Piers Handling still remembers the taste of the wine — Francis Ford Coppola’s wine, that is.

The director and CEO of the Toronto International Film Festival sipped the delicious red while visiting the Oscar−winning director at his California winery to see his film "Twixt" in his cutting room.

He was there with Cameron Bailey, artistic director of TIFF, to decide whether the film should be a part of the 2011 festival. It ended up in the lineup.

"We had a wonderful lunch at a picnic table by a roadside cafe surrounded with just normal people rolling up to have burgers and hot dogs and all that kind of stuff," recalls Handling.

Choosing films for the annual celebration of cinema, which this year runs Sept. 7 to 17, is a year−round process that sometimes involves travelling to movie makers’ private screening rooms, edit suites and homes.

"I’ve certainly been to people’s screening rooms in Mumbai, in Calcutta, sometimes places where I don’t even know exactly where I am or how to get back to my hotel, but I go because I want to feel what it’s like to make that film there," says Bailey, noting their programming team fans out all over the world.

"It’s not just seeing them, because that can happen digitally. It’s more a sense of understanding them — to be in the context where the film was made, to be able to talk to the writers, the directors, the producers, to understand why it was important to make this particular film now. All of those things are critical."

Bailey recalls watching a film in the basement of a certain producer’s home in London a few years back.

"He was making tea upstairs and brought down some biscuits," says Bailey. "In the end, the film became a very big film and I won’t name it, but it did go on to win an Academy Award."

Then there was the time he and Handling went to director Agnes Varda’s house in Paris to see her film projected onto a wall.

"Her voiceover was not on the film (yet), so Agnes had her script and she had a little microphone," says Handling. "She read the voiceover while she was projecting the film."

TIFF programmers have "a massive tracking list" for films that are in production, so they’re usually not surprised by what’s available, says Bailey. This year, however, comedy star Louis C.K. caught them off guard.

"He called up our office himself, totally cold, and said, ’Hi, my name is Louis C.K., I made a movie’ — and we’d never heard of it," says Bailey.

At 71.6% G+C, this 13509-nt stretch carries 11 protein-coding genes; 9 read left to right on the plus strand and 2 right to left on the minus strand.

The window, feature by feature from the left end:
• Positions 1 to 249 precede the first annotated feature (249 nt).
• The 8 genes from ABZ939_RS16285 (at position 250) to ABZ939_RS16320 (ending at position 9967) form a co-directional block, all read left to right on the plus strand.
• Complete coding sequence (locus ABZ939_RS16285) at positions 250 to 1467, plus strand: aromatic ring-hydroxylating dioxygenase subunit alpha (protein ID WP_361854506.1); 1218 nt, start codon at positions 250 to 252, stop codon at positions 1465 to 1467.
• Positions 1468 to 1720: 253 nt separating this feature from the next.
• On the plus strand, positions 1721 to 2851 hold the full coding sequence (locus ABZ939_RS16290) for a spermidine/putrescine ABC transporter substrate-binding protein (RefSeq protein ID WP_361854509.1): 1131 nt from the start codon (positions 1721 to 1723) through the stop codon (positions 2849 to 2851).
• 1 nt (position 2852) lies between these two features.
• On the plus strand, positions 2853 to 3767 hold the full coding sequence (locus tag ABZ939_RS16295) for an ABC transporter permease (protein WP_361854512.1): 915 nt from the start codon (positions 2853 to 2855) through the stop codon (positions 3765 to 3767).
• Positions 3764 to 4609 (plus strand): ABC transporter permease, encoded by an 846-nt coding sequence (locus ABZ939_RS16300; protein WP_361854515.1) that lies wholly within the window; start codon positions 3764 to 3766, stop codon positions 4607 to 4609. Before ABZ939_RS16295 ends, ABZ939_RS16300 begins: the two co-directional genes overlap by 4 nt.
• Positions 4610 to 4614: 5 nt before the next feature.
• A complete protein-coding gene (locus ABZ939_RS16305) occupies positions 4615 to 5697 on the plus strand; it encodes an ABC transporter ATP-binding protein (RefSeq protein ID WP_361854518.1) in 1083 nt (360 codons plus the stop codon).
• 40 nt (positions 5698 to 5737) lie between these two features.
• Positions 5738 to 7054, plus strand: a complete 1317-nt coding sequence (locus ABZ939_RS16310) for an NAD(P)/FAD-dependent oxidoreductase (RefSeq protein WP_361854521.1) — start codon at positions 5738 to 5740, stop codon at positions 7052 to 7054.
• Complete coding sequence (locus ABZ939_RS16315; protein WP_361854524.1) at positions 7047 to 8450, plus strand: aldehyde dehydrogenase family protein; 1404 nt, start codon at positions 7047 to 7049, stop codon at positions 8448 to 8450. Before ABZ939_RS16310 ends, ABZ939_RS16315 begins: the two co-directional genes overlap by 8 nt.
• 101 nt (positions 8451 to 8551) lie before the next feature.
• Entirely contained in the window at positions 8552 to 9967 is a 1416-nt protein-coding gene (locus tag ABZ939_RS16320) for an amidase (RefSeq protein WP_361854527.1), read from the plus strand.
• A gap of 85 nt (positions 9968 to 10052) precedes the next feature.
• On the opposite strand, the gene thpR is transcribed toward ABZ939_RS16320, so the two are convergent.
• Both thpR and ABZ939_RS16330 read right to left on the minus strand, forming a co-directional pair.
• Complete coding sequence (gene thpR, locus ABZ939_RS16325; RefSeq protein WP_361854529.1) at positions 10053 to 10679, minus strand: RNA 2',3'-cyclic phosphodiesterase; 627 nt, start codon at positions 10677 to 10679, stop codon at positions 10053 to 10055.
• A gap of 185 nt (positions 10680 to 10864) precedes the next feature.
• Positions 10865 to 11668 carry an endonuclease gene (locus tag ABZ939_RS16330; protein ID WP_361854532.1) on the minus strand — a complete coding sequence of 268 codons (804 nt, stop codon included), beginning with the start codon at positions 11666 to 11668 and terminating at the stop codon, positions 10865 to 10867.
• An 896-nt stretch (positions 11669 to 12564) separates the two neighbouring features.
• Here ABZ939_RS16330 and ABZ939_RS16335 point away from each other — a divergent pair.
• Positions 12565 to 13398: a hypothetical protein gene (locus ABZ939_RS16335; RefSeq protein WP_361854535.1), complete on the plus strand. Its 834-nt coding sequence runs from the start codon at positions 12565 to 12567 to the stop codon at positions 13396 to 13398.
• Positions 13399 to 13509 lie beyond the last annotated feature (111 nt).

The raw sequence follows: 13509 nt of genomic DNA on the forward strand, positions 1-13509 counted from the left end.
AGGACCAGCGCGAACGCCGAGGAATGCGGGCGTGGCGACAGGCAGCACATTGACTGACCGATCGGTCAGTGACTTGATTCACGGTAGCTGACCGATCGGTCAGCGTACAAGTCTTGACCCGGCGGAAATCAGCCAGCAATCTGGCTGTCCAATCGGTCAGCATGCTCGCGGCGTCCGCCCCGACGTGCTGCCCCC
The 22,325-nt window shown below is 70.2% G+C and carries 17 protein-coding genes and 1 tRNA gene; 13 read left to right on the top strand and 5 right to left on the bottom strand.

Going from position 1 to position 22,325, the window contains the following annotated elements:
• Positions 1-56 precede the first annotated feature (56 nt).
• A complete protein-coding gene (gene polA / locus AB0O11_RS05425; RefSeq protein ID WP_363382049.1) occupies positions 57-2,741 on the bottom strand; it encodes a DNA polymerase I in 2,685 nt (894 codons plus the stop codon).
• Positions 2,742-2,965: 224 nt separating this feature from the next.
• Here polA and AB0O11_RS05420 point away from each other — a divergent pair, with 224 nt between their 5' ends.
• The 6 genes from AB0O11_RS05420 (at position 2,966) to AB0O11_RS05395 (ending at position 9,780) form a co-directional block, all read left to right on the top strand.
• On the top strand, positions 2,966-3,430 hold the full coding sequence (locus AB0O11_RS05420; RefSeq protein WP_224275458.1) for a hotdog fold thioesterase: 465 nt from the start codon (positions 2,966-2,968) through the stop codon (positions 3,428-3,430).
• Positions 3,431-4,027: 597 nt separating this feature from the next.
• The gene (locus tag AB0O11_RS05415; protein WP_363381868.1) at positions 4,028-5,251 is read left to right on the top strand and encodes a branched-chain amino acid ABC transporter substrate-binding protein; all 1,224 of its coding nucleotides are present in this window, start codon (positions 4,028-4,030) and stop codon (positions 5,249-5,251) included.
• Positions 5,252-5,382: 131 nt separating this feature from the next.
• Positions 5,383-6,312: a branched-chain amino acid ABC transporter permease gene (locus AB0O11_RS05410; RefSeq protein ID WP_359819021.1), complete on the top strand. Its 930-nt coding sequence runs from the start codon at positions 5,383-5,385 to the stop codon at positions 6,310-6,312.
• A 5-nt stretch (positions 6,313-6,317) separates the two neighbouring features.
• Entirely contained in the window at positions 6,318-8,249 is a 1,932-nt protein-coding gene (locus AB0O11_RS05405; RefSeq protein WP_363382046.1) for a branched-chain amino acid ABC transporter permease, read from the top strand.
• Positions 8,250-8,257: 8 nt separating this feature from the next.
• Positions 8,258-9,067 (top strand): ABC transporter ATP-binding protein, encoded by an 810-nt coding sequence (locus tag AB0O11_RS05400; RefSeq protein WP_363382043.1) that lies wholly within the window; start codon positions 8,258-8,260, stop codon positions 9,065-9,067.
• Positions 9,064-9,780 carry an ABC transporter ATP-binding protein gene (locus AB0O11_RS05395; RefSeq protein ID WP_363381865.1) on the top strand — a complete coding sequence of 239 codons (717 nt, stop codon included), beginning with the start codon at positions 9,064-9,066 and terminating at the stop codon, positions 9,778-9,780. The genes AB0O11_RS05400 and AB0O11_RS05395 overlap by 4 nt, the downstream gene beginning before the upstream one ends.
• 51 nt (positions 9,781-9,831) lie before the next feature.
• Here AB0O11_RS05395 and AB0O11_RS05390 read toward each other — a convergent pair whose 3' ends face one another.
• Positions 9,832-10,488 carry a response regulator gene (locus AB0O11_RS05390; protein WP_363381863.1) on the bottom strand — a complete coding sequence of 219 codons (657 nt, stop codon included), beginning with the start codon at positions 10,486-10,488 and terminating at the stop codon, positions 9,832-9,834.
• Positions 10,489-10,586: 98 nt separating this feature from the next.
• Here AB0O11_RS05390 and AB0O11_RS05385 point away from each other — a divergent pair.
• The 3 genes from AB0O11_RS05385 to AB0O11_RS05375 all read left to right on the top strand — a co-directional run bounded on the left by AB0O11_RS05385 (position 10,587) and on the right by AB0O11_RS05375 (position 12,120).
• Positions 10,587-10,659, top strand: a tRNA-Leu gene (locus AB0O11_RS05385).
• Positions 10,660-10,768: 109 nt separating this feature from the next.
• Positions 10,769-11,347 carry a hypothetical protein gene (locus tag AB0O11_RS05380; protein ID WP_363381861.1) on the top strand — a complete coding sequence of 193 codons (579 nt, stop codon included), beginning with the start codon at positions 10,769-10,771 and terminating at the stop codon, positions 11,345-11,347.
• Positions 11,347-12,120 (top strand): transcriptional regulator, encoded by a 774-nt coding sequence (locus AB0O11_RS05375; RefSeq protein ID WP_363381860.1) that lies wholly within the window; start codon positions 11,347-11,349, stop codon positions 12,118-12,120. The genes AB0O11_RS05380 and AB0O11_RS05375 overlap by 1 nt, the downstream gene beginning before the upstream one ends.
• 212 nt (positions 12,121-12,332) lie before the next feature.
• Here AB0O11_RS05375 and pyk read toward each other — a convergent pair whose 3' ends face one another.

The film is "I Love You, Daddy" and it will make its world premiere at TIFF.

"He had made it with his own money, he’d financed it himself completely off the radar of the entire film industry, wasn’t represented by any big company," says Bailey.

When TIFF programmers go to a filmmaker’s home or personal studio to see their works, sometimes the producer or director is sitting right beside them.

"That can be a somewhat awkward experience because they’re reading your every move as you sit and watch," says Bailey. "But you get something out of that as well. You get the fact that this is always going to be a human exchange, a human interaction."

If the filmmaker is present during the screening, Bailey tries not to reveal any physical reactions.

"Even if you’re shifting in your seat, sometimes that makes filmmakers nervous," he says. "I was in Mumbai just this past July and a filmmaker had come to watch the film with me, and I guess she couldn’t take it anymore and she just left and then she told me afterwards, ’Oh, you were moving too much.’"

Bailey likes to jot down his thoughts with a pen and notepad if the filmmakers are present (on his phone if he’s alone) but won’t if he thinks it will make them too nervous.

If a filmmaker asks what Bailey thought of the movie, he says he always tries to offer something positive, even if it doesn’t seem a right fit for TIFF. Sometimes the film needs work and isn’t ready for that year’s fest but might debut the following year.

"Our advice to filmmakers is: ’Don’t rush it, take your time and if you have to wait, if you possibly can, make sure you get it right,’" says Handling. "Because the world premiere of your film is the most important screening."

TIFF programmers don’t demand a completely finished film before approving it for the fest, but they’ll never choose one sight−unseen, says Handling.

"Occasionally you’ve seen a rough cut of a movie but that’s pretty unusual now," he says. "We see a lot of films with temp music. Not everything is there, not all the sound effects are there. In some cases we’ve seen films, especially the CGI−oriented films, with a lot of green screen, the film’s not completed that way. That’s a little weird, a little strange.

"But you’re used to this now and it’s really the story at the end of the day that actually shines through."